I realize this is getting a bit long here, so to the point. The market has been in downtrend and it would be a tough sell to argue that point. Yes, cheese is readily available. Yes, all things remaining the same prices action is likely to remain suppressed. But let's be forward looking here and consider all that's been stated and known. Let's begin to focus on the outliers. What if California remains in drought, butter production suffers and demand continues to grow at a possible exponential rate? Think McDonalds and the QSR space as well as the embracing of natural fat intake on the dietary front. This will work to support Class III and cheese to a larger extent. What if El Nino brings on the hot and dry next summer and Midwestern states encounter a blip in production? That would also work grain prices higher and initially pinch dairy margins. That's just to name a few uncertainties.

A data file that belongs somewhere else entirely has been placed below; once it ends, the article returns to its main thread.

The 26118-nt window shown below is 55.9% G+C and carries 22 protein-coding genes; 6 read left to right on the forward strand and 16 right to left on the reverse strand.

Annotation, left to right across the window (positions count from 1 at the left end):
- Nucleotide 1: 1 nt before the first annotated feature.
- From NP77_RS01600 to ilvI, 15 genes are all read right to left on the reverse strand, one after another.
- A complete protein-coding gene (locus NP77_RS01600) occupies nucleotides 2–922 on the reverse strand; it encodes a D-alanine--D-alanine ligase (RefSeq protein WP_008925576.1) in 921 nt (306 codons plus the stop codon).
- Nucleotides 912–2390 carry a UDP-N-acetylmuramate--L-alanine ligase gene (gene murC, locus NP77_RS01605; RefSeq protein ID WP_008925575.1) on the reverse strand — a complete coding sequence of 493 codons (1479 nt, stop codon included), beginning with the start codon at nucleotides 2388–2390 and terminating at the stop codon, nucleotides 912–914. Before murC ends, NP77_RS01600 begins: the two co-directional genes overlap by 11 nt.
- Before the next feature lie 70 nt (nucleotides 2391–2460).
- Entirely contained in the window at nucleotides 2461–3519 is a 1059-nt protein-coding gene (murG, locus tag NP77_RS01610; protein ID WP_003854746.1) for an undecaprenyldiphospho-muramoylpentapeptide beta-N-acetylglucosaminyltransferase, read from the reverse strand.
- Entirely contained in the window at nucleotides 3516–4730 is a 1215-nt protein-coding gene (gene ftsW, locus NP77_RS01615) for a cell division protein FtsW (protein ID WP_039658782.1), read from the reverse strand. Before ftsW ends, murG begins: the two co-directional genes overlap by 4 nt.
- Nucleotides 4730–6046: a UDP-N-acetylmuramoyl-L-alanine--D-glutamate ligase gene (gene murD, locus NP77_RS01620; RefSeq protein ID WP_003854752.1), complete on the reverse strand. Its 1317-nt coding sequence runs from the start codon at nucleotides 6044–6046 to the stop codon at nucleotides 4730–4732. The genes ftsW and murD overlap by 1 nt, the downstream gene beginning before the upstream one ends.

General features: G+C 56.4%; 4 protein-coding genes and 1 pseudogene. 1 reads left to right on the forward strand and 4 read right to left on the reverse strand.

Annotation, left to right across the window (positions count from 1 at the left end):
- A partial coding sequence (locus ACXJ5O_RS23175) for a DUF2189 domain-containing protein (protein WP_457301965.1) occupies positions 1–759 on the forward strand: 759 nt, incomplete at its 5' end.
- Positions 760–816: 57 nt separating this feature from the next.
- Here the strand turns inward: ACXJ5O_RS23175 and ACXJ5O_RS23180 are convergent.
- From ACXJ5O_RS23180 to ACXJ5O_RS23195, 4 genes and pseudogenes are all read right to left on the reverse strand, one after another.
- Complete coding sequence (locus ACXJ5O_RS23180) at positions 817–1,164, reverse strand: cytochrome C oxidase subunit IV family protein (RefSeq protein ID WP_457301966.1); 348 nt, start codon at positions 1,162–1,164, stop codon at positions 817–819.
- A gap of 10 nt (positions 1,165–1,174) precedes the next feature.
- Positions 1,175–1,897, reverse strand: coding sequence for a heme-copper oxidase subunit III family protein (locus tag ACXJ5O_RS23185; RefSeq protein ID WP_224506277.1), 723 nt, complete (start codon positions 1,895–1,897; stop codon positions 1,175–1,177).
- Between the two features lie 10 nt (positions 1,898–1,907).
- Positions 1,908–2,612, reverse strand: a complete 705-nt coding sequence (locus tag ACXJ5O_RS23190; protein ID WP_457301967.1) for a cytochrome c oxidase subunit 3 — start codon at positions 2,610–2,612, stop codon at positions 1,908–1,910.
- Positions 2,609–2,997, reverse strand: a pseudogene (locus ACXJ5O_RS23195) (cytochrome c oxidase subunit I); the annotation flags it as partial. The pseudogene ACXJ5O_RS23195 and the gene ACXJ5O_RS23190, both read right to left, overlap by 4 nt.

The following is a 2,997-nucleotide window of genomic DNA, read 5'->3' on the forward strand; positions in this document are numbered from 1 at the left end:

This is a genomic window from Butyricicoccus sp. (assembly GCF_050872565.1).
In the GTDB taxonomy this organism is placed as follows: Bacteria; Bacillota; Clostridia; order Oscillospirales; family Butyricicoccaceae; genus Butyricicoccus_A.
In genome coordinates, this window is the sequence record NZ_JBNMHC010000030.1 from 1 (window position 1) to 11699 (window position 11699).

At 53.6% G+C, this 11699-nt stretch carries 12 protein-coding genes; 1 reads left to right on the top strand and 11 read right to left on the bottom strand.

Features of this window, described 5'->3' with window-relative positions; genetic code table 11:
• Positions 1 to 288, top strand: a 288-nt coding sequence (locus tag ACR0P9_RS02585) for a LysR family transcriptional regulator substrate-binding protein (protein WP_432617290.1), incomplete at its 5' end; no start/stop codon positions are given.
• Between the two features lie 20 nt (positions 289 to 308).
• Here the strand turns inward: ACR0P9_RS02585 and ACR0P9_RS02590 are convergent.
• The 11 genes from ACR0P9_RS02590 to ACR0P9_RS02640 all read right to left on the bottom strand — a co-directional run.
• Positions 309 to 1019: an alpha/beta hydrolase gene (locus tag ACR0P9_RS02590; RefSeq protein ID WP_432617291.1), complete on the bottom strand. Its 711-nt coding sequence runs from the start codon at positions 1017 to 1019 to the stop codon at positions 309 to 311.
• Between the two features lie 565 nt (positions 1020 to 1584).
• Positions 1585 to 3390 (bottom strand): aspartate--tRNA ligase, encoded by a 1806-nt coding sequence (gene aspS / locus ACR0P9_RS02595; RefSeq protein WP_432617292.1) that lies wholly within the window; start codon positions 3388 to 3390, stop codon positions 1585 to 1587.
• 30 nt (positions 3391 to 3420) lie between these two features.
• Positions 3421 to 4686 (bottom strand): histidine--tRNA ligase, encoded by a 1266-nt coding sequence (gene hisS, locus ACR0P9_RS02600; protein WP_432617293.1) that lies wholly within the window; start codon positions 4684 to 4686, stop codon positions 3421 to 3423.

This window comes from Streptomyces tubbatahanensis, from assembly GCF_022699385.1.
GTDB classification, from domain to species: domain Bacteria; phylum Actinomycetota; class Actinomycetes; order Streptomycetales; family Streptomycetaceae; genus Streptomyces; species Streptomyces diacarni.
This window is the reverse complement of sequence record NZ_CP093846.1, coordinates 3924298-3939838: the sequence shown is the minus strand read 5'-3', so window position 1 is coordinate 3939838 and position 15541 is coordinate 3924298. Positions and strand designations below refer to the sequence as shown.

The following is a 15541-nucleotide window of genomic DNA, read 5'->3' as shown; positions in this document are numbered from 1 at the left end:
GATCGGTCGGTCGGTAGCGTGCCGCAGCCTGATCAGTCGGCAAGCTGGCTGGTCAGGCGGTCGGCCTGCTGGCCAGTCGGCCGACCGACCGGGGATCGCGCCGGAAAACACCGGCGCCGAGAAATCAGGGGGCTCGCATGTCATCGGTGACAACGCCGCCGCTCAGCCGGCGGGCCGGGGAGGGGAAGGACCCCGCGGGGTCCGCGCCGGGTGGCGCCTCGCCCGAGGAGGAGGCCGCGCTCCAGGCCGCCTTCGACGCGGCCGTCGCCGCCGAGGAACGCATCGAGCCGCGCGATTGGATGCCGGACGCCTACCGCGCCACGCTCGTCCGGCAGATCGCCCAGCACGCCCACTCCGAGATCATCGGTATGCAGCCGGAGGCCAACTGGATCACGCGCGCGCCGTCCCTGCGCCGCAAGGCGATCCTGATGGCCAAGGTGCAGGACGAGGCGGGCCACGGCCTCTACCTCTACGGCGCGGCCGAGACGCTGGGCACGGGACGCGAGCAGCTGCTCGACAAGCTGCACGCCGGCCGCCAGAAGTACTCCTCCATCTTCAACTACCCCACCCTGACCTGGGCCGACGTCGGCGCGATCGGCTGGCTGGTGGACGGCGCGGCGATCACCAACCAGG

At the end of the day, nobody knows what's going to transpire. My gut tells me Q1 could deal with the full brunt of the bear, fangs and claws in a last gasp move. Think salmon run on this one, as price action has the potential to get quite volatile as fear/panic strikes the market. But also be thinking of the recovery phase as well, because there are supportive elements that have the potential to awaken the bull and yesterday's price action may have been that warning shot across the bow. 

We look for class III and cheese to open mixed, whey to be steady

Spot Session Results


















UP 8 ¾ 







UP ¼     







UP 5




Class IV, Nonfat, and Butter Futures